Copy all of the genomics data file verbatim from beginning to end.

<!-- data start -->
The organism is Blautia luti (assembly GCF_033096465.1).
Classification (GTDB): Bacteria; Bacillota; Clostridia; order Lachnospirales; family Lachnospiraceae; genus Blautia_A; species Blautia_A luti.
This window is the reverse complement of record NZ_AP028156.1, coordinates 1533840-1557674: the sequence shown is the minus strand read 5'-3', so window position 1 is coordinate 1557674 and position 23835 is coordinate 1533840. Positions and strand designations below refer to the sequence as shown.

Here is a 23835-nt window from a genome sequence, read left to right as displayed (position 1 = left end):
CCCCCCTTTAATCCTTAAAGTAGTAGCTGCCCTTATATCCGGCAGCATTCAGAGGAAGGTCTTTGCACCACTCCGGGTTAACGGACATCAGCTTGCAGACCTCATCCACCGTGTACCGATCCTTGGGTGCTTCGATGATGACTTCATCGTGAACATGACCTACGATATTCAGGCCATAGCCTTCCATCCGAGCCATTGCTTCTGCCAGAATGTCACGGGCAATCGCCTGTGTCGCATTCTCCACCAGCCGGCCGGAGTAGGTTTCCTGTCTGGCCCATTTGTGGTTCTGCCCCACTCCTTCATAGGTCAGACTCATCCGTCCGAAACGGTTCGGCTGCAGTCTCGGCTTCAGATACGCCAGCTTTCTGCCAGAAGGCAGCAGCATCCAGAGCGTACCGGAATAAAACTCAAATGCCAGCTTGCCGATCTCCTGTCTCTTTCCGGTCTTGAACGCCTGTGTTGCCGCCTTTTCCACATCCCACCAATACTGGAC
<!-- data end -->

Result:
The organism is Blautia luti (assembly GCF_033096465.1).
Classification (GTDB): Bacteria; Bacillota; Clostridia; order Lachnospirales; family Lachnospiraceae; genus Blautia_A; species Blautia_A luti.
This window is the reverse complement of record NZ_AP028156.1, coordinates 1533840-1557674: the sequence shown is the minus strand read 5'-3', so window position 1 is coordinate 1557674 and position 23835 is coordinate 1533840. Positions and strand designations below refer to the sequence as shown.

Here is a 23835-nt window from a genome sequence, read left to right as displayed (position 1 = left end):
CCCCCCTTTAATCCTTAAAGTAGTAGCTGCCCTTATATCCGGCAGCATTCAGAGGAAGGTCTTTGCACCACTCCGGGTTAACGGACATCAGCTTGCAGACCTCATCCACCGTGTACCGATCCTTGGGTGCTTCGATGATGACTTCATCGTGAACATGACCTACGATATTCAGGCCATAGCCTTCCATCCGAGCCATTGCTTCTGCCAGAATGTCACGGGCAATCGCCTGTGTCGCATTCTCCACCAGCCGGCCGGAGTAGGTTTCCTGTCTGGCCCATTTGTGGTTCTGCCCCACTCCTTCATAGGTCAGACTCATCCGTCCGAAACGGTTCGGCTGCAGTCTCGGCTTCAGATACGCCAGCTTTCTGCCAGAAGGCAGCAGCATCCAGAGCGTACCGGAATAAAACTCAAATGCCAGCTTGCCGATCTCCTGTCTCTTTCCGGTCTTGAACGCCTGTGTTGCCGCCTTTTCCACATCCCACCAATACTGGAC